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Greensill scandal - what are the key points to know?

Greensill scandal - what are the key points to know?

A row is ongoing regarding links between finance company Greensill Capital and senior government figures - here's a look at some of the key points...

 

What is the row about?

The row is centred around the lobbying of government ministers, or in other words, trying to persuade the government on particular matters.

The row is particularly focused on the activities of former Prime Minister David Cameron and finance company Greensill Capital, however, it has raised concerns about the lobbying of government ministers more generally. Companies that work with the government can stand to make lots of money from doing so, hence it is considered important that rules around procurement (finding and agreeing to terms of contracts) are fair.

The row has raised concerns that former politicians might be able to use their connections in order to get contracts for certain companies (at greater ease than other people) which they are connected to and stand to financially benefit from.

 

What did David Cameron actually do?

During his time as Prime Minister, Mr Cameron appointed Lex Greensill, the founder of Greensill Capital, as an unpaid senior adviser. In this role, Mr Greensill developed policies including a payment scheme for pharmacies, which it is understood his business benefitted from.

In 2018, more than 2 years after leaving Downing Street, David Cameron then started working for Greensill Capital. Since then, he has approached a number of government ministers on behalf of the company to try and secure access to a Coronavirus loan scheme known as the Covid Corporate Financing Facility, so that the company could issue loans using tax-payer money.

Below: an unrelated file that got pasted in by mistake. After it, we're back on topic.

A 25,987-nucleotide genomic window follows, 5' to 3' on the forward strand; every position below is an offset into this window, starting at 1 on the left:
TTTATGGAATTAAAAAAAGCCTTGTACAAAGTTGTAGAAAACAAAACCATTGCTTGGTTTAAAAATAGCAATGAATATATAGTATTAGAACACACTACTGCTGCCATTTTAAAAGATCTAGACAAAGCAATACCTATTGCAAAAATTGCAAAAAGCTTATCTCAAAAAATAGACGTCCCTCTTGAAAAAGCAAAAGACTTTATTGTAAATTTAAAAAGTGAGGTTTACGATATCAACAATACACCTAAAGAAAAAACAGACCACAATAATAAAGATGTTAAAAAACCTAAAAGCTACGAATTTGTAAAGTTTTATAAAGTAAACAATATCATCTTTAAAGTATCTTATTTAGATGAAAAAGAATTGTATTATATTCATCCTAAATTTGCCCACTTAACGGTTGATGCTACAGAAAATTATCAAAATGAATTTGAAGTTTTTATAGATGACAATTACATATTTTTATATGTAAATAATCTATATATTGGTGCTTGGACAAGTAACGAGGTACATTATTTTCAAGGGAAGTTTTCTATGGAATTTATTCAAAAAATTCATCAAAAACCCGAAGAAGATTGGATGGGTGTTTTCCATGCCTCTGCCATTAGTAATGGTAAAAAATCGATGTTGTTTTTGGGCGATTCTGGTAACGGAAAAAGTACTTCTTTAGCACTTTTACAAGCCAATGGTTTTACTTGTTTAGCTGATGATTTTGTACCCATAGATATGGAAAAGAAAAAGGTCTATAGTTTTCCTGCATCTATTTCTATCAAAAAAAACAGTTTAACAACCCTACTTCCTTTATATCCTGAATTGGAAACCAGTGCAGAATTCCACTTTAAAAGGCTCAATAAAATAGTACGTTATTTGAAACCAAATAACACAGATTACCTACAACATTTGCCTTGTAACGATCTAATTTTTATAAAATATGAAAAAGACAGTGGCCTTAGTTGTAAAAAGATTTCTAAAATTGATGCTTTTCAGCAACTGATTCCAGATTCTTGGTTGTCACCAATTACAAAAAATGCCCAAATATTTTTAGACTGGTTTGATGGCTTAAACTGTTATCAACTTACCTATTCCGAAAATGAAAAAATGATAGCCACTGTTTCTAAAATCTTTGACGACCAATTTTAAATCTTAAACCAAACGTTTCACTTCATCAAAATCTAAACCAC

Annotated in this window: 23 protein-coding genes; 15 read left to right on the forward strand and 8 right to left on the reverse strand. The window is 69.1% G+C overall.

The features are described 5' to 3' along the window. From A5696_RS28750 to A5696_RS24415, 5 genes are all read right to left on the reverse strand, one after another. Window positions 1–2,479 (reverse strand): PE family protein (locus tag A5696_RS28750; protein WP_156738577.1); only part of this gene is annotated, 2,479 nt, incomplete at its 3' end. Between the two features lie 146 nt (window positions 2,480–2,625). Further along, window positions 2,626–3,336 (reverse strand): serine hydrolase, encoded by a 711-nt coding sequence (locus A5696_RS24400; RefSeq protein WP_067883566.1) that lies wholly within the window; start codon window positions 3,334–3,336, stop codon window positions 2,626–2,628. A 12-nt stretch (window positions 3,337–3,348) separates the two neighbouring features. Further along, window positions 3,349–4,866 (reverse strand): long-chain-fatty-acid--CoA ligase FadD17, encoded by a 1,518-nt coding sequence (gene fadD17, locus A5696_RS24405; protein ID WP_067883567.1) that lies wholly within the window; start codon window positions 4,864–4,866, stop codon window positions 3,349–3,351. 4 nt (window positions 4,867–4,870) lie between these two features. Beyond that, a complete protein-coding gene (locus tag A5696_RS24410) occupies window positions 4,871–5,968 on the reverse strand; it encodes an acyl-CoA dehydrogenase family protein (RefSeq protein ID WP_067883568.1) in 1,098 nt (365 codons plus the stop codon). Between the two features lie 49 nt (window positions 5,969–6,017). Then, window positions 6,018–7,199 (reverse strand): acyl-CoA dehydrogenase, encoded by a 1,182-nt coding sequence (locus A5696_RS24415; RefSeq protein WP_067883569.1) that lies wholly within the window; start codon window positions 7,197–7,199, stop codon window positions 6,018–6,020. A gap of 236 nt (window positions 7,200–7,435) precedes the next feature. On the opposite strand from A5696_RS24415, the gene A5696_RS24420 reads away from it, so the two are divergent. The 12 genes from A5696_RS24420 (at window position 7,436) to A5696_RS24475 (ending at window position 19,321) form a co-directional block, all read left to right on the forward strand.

It is understood that Cameron sent text messages to Rishi Sunak, sent an email to a Downing Street adviser and approached two junior ministers in the Treasury to try and secure access to the scheme. The firm was not given access to the scheme, however, the firm was allowed to issue loans using tens of millions of pounds of tax-payer funds through the Coronavirus Large Business Interruption Loan Scheme (CLBILS).

Ahead of the pandemic, Mr Cameron also met with Lex Greensill and Health Secretary Matt Hancock over a 'private drink' to discuss a new payment scheme for the NHS, according to The Sunday Times.

 

What is actually the problem here?

The concerns here are over whether David Cameron was able to have unfair influence and get Greensill Capital special access to Government schemes. There are perhaps very few people that can pick up the phone and speak to the Chancellor, and even fewer who can actually get a reply.

An official watchdog last month cleared Mr Cameron of any wrongdoing. Under current rules, people lobbying ministers or senior civil servants have to register to do so, though people lobbying on behalf of their organisation are not required to register. Many people have called for tougher rules on lobbying to be implemented.

Last month, Greensill Capital entered administration, costing 440 jobs. Thousands more jobs in companies which Greensill had helped finance are also at risk. 

 

What is being done about it?

The Government has said they will hold an inquiry that will be led by lawyer Nigel Boardman and will also look at suggestions to improve lobbying rules. Mr Boardman is due to report any findings to the Prime Minister by the end of June.

Labour and other opposition MPs have said the scandal has eroded trust in politics and that there needs to much more transparency over lobbying.

David Cameron has said he should have acted differently, but has claimed he broke "no codes of conduct and no government rules".